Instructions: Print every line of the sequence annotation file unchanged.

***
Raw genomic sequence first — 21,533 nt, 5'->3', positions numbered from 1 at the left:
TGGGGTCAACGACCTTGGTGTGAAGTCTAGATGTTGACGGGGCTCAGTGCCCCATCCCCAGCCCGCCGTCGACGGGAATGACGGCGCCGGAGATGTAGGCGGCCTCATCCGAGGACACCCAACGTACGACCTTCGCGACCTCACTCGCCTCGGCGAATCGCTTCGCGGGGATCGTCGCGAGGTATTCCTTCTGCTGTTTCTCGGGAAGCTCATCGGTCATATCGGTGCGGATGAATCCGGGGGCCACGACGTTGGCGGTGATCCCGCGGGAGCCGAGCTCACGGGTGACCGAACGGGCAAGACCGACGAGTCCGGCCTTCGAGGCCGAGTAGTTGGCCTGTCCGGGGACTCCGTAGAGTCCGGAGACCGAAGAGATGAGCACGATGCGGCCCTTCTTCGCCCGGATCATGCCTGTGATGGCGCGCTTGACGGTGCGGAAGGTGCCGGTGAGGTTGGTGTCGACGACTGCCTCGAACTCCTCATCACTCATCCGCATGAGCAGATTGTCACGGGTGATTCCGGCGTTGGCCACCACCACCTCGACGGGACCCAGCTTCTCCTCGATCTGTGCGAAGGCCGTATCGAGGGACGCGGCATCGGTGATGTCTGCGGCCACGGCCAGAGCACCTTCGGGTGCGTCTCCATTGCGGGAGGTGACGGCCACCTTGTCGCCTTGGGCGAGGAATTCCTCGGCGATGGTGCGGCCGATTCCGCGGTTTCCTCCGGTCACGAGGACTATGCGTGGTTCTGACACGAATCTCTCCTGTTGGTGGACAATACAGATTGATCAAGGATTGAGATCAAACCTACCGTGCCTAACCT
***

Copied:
Raw genomic sequence first — 21,533 nt, 5'->3', positions numbered from 1 at the left:
TGGGGTCAACGACCTTGGTGTGAAGTCTAGATGTTGACGGGGCTCAGTGCCCCATCCCCAGCCCGCCGTCGACGGGAATGACGGCGCCGGAGATGTAGGCGGCCTCATCCGAGGACACCCAACGTACGACCTTCGCGACCTCACTCGCCTCGGCGAATCGCTTCGCGGGGATCGTCGCGAGGTATTCCTTCTGCTGTTTCTCGGGAAGCTCATCGGTCATATCGGTGCGGATGAATCCGGGGGCCACGACGTTGGCGGTGATCCCGCGGGAGCCGAGCTCACGGGTGACCGAACGGGCAAGACCGACGAGTCCGGCCTTCGAGGCCGAGTAGTTGGCCTGTCCGGGGACTCCGTAGAGTCCGGAGACCGAAGAGATGAGCACGATGCGGCCCTTCTTCGCCCGGATCATGCCTGTGATGGCGCGCTTGACGGTGCGGAAGGTGCCGGTGAGGTTGGTGTCGACGACTGCCTCGAACTCCTCATCACTCATCCGCATGAGCAGATTGTCACGGGTGATTCCGGCGTTGGCCACCACCACCTCGACGGGACCCAGCTTCTCCTCGATCTGTGCGAAGGCCGTATCGAGGGACGCGGCATCGGTGATGTCTGCGGCCACGGCCAGAGCACCTTCGGGTGCGTCTCCATTGCGGGAGGTGACGGCCACCTTGTCGCCTTGGGCGAGGAATTCCTCGGCGATGGTGCGGCCGATTCCGCGGTTTCCTCCGGTCACGAGGACTATGCGTGGTTCTGACACGAATCTCTCCTGTTGGTGGACAATACAGATTGATCAAGGATTGAGATCAAACCTACCGTGCCTAACCT